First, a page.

An Inventory of the Historical Monuments in Essex, Volume 4, South east. Originally published by His Majesty's Stationery Office, London, 1923.
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78. SANDON. (D.b.)
(O.S. 6 in. liii. S.W.)
Sandon is a parish 3 m. S.E. of Chelmsford. The church is the principal monument.
(1). Parish Church of St. Andrew (Plate, p. 133) stands at the N. end of the parish. The walls are of pudding-stone and flint-rubble with some Roman bricks; the tower and S. porch are of brick; the dressings are of limestone and brick; the roofs are tiled. The Chancel and Nave were built in the 12th century. The chancel-arch was re-built probably late in the 13th century. The N. arcade was built and the North Aisle added about the middle of the 14th century. Probably in the 15th century the chancel was extended about 5 ft. to the E. Early in the 16th century the West Tower and the South Porch were added. The church has been restored in modern times, when the walls of the N. aisle were heightened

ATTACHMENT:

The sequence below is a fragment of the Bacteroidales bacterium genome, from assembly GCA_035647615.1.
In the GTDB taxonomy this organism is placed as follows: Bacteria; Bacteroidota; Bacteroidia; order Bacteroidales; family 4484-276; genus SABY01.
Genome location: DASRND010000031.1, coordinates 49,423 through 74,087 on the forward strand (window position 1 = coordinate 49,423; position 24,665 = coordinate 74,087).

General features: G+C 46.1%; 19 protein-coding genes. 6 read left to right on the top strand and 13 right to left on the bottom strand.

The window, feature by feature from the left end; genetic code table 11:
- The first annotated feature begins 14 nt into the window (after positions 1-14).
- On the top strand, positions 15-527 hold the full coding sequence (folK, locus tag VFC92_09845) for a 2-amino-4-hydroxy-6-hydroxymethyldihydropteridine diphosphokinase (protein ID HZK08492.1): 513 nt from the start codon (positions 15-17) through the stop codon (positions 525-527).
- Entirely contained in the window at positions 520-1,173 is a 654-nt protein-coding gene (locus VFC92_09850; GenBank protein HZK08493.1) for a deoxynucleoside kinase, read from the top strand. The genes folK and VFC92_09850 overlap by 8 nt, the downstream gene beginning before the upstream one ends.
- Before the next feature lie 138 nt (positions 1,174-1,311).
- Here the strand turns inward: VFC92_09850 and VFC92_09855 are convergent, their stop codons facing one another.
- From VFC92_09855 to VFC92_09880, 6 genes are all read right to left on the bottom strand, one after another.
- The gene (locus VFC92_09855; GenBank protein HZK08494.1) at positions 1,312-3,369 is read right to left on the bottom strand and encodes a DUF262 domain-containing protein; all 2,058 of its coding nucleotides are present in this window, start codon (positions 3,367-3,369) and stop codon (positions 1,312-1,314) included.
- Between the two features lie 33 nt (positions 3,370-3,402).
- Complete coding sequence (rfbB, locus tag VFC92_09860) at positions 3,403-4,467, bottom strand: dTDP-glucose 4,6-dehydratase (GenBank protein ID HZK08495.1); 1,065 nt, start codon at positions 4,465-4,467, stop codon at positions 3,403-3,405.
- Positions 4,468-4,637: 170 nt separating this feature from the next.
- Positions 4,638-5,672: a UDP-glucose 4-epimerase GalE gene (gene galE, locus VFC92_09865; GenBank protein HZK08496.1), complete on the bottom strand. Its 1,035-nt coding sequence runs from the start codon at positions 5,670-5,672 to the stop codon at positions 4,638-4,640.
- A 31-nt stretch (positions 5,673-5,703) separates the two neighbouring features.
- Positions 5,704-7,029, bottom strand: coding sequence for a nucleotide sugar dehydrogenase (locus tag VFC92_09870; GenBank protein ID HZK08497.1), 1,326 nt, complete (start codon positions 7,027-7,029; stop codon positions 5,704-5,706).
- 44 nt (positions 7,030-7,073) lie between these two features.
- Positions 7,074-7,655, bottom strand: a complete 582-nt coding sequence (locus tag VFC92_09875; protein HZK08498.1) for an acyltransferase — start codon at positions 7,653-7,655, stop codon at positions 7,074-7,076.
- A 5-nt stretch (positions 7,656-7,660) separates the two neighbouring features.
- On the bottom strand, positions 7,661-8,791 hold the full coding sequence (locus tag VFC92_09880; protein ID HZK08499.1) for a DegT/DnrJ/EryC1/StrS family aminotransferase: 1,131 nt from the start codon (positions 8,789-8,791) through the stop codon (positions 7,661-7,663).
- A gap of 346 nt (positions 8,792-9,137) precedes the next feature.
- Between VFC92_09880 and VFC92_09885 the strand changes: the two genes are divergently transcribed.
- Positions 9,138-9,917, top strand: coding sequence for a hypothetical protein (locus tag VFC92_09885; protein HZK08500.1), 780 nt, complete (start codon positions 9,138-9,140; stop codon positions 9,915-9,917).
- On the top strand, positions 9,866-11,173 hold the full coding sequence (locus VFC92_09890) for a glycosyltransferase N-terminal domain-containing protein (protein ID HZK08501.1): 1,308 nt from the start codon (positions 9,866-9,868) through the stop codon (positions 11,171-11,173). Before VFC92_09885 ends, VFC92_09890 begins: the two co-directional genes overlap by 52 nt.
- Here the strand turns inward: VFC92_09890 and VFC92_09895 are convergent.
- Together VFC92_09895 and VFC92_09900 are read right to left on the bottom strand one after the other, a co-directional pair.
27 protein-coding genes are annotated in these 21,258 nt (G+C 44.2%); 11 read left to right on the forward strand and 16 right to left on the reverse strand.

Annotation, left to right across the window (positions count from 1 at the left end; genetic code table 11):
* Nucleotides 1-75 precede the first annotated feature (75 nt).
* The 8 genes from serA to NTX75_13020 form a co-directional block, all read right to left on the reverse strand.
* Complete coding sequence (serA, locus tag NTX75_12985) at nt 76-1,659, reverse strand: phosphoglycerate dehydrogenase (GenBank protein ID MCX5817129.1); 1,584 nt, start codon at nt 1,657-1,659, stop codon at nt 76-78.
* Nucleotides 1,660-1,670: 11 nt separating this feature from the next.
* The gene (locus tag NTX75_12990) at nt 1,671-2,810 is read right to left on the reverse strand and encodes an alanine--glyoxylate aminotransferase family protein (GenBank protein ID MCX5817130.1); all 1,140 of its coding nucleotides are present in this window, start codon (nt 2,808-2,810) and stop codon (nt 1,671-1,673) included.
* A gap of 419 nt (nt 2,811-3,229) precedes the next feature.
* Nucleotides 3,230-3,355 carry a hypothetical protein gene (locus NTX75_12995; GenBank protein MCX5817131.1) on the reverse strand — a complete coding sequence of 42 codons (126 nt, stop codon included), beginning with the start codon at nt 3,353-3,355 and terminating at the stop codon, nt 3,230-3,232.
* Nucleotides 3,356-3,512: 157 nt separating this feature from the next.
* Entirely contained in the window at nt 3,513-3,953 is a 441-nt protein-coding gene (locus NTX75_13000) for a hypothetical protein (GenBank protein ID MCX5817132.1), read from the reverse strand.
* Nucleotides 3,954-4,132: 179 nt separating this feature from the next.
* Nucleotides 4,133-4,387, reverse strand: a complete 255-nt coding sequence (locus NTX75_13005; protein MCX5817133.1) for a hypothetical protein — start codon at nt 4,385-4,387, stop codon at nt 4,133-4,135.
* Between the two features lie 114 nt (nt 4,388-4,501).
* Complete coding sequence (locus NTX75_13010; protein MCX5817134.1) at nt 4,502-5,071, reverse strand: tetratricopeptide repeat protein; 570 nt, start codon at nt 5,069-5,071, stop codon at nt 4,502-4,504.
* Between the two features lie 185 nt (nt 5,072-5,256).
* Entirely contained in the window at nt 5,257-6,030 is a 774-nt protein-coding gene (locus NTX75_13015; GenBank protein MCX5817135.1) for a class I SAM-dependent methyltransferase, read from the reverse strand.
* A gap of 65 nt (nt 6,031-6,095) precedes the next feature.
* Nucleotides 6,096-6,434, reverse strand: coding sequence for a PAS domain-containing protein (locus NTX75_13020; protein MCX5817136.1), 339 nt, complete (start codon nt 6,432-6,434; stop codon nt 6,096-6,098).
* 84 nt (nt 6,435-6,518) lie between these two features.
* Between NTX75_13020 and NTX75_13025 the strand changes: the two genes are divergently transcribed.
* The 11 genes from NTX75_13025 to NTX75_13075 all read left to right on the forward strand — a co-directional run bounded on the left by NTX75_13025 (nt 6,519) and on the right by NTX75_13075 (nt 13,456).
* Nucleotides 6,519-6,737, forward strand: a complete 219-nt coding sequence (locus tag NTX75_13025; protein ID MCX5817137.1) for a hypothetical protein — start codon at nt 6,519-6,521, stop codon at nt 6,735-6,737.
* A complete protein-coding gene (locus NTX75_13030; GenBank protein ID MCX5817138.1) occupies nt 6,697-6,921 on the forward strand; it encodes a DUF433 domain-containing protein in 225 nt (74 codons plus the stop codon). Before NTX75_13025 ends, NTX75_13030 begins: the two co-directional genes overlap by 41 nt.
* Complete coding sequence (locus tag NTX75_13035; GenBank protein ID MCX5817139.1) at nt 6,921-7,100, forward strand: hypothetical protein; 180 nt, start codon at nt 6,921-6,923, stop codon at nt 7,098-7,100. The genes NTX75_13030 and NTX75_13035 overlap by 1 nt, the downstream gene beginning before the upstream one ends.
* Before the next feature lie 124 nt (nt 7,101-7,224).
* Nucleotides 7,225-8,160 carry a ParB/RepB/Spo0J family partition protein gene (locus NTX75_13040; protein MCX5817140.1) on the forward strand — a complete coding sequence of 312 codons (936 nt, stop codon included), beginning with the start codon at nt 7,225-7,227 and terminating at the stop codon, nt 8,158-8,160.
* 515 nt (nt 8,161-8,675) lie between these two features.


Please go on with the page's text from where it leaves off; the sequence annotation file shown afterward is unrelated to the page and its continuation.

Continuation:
The brick tower and S. porch are interesting, and among the fittings the pillar-piscina, communion table and pulpit are noteworthy.
Architectural Description—The Chancel (22 ft. by 13¾ ft.) retains in the N. and S. walls the Roman brick quoins of the 12th-century chancel. The early 15th-century E. window is much restored, and of three cinque-foiled lights with modern tracery in a two-centred head. In the N. wall is a late 13th or early 14th-century window of two pointed lights in a two-centred head with a moulded label. In the S. wall are two windows, the eastern uniform with that in the N. wall and the western a 'low-side,' but modern except for the moulded splays and rear-arch; this window has a casement with a 17th-century iron catch; between the windows is a partly restored 14th-century doorway with double chamfered jambs, two-centred arch and moulded label. The late 13th-century chancel-arch is two-centred and of one plain order with moulded imposts, partly destroyed; above the arch is a round-headed opening, now blocked.